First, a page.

Charles Sturt nursing student selected for national industry conference


Charles Sturt nursing student selected for national industry conference

Emma Aldrich always knew a career in rural healthcare was in her future, and now the high-performing Charles Sturt nursing student, who was recently selected to attend a national nursing conference, is more excited than ever to work in the field.

  • High-performing nursing student awarded national scholarship to attend industry conference in Tasmania
  • Student from Albury-Wodonga said the conference “reaffirmed her decision to work in remote healthcare”
  • Student is sharing her story and championing Australian nurses to mark this year’s Nursing Week

To mark this year’s Community and Primary Health Care Nursing Week, from Monday 16 to Sunday 22 September, Charles Sturt University (Charles Sturt) student Ms Emma Aldrich is sharing her story of being a nursing student and shining a light on the valuable contribution of nurses across Australia.

The third-year nursing student at Charles Sturt in Albury-Wodonga was recently selected from a national pool of applicants for a NSW Health scholarship to attend the Australian College of Nursing's National Nursing Forum in Tasmania between Wednesday 21 to Friday 23 August 2019.

The high-performing student, who is also Charles Sturt’s Nursing Club President for 2019, was awarded the scholarship for her demonstrated success in academia, workplace learning, clinical practice, community engagement and providing compassionate care.

Speaking of her scholarship win Ms Aldrich said, “I was so excited to receive the scholarship to attend the forum because it offered a valuable opportunity for professional development and to broaden my knowledge prior to beginning my graduate employment in 2020.

“The theme for the forum this year was ‘Power of Policy’. Exploring this theme allowed me to develop my understanding around different policies and how health professionals can advocate for policy change.

“Listening to the various guest speakers allowed me to learn more about the diverse range of opportunities the profession offers, and I was very inspired by young nurse leaders who were leading change in their fields at such early stages of their careers.”

Associate Head (Students) in the Charles Sturt School of Nursing, Midwifery and Indigenous Health Dr Jessica Biles said Ms Aldrich was nominated for the scholarship because of her excellent academic performance, her high performance during her clinical placements and her commitment to local communities.

“Being awarded the scholarship from NSW Health is a testament to Emma’s commitment and hard work during her studies, and her passion for nursing,” Dr Biles said.

“The University is so proud Emma has received this positive recognition from the nursing profession and we are excited to follow her nursing career once she graduates.”

Ms Aldrich always knew she wanted to work in the medical profession, and after taking a gap year in remote Western Australia where she saw the impact isolation had on an individual’s ability to achieve good health, she settled on studying nursing in her hometown of Albury-Wodonga.

“My parents both work in healthcare, and I knew I wanted to follow a similar career direction,” Ms Aldrich said.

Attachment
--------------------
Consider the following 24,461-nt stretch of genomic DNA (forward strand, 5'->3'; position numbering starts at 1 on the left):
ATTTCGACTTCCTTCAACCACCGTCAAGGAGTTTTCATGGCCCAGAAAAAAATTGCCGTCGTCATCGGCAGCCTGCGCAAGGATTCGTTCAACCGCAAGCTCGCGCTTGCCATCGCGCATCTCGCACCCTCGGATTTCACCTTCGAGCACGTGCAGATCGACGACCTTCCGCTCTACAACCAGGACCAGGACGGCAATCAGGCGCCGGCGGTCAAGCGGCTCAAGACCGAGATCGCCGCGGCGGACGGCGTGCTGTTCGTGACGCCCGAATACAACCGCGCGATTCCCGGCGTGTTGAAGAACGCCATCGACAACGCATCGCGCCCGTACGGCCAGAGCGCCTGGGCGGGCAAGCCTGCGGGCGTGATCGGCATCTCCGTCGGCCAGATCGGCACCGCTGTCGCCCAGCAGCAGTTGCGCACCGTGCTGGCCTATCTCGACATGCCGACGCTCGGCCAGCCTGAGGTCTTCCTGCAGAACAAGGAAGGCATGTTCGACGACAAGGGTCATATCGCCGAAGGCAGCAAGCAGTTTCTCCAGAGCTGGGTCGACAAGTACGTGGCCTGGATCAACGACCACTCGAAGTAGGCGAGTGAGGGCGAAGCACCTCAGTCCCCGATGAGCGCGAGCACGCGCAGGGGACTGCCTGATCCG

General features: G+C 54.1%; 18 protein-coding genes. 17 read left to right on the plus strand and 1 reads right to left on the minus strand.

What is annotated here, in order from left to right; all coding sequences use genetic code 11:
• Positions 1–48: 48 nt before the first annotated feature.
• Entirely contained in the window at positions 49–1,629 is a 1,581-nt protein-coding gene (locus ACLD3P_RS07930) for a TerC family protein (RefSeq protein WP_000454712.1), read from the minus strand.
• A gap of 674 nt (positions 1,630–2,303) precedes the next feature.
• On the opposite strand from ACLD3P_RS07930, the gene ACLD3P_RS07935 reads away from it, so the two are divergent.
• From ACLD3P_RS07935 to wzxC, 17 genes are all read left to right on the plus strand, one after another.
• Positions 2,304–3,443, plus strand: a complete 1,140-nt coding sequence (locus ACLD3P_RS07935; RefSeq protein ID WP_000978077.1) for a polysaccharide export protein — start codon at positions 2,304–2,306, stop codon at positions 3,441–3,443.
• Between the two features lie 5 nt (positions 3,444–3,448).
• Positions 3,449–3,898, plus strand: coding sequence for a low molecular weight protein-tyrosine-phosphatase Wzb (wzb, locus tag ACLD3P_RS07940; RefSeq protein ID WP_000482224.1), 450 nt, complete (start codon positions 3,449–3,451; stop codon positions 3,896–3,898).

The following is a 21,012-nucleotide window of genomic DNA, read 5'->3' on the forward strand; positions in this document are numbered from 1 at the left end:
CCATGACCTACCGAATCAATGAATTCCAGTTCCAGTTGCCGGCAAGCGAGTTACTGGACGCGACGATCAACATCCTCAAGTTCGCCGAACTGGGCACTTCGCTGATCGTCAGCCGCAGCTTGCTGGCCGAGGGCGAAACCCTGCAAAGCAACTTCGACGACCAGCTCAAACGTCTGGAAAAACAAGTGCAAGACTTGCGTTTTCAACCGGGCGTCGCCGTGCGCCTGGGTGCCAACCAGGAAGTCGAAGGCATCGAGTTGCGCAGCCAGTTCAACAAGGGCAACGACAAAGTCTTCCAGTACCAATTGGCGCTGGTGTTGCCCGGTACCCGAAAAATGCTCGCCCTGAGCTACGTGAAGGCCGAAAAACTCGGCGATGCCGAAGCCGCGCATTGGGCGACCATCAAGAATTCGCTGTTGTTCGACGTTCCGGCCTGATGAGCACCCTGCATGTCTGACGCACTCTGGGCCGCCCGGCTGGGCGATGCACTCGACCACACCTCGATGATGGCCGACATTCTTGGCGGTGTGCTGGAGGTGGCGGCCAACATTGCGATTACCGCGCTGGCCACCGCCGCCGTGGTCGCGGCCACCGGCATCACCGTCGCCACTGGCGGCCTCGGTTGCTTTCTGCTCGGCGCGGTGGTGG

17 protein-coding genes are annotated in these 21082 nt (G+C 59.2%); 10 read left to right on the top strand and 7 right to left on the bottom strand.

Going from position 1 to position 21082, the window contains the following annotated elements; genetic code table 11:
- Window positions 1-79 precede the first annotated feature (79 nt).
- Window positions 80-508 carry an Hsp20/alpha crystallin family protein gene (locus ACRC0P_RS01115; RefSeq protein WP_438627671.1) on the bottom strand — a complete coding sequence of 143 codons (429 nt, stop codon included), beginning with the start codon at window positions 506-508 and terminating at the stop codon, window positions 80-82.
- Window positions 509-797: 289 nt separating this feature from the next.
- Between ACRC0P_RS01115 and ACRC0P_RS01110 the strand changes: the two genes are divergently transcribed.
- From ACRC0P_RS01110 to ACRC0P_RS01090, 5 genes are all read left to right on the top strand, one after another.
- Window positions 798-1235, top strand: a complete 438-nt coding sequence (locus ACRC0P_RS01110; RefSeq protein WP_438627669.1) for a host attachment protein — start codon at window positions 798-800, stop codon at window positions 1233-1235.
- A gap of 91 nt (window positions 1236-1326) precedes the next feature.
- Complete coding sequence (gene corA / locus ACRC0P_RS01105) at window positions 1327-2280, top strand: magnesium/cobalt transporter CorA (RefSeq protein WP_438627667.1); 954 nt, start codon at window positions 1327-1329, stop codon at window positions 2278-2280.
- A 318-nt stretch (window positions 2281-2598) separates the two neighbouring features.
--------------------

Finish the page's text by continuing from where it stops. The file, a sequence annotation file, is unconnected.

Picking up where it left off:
“During my gap year, I became aware of the negative impact remoteness has on life expectancy and health, especially for many Aboriginal and Torres Strait Islander people.

“This fuelled my passion for remote healthcare and inspired me to begin my nursing degree and sign a petition to close the gap between Indigenous and non-Indigenous health status, and I remain committed to achieving this outcome.”

Ms Aldrich said attending the conference has reaffirmed her decision to work in remote healthcare when she graduates.

“At the conference, I was given the opportunity to speak to lots of health professionals who worked within remote Australia. These individuals inspired and encouraged me to pursue this career path and provided me with valuable information regarding employment opportunities,” Ms Aldrich said.

“For my final five-week university placement, I am heading to three remote communities in the Northern Territory – Alice Springs, Santa Teresa and Ti Tree.

“I have also applied for graduate positions in the Kimberley, Northern Territory, Torres Strait Islands and Broken Hill, so I am eager to find out where I end up working.”

Attending the conference also gave Ms Aldrich the opportunity to learn more about the vast contribution of nurses across Australia.

“The forum exposed me to a huge range of health professionals working in a vast range of areas, which was both insightful and inspirational,” Ms Aldrich said.

“I was very inspired by many prominent nurse leaders who were so willing to invest their time to assist students like myself who attended the forum.

“Nurses contribute so much to the community; they contribute to the physical, mental, emotional and social health of individuals.

“I am happy that Nursing Week will shine a light on the dedication and hard work of Australia’s nurses and I can’t wait to graduate and join this amazing profession.”

Ms Aldrich is already well on her way to beginning a successful nursing career. She has undertaken clinical placements overseas in the Philippines and at the Wagga Wagga Mental Health Recovery Unit. She has gained experience working across areas such as aged care, operating theatres, mental health, emergency department, paediatrics, community health and maternity.

In 2017, Ms Aldrich was awarded Albury Young Citizen of the Year for her work in remote Western Australia during her gap year.

Media Note:

To arrange interviews with Ms Emma Aldrich or Dr Jessica Biles, contact Rebecca Tomkins at Charles Sturt Media on 02 6338 6270 or

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Health Nursing and midwifery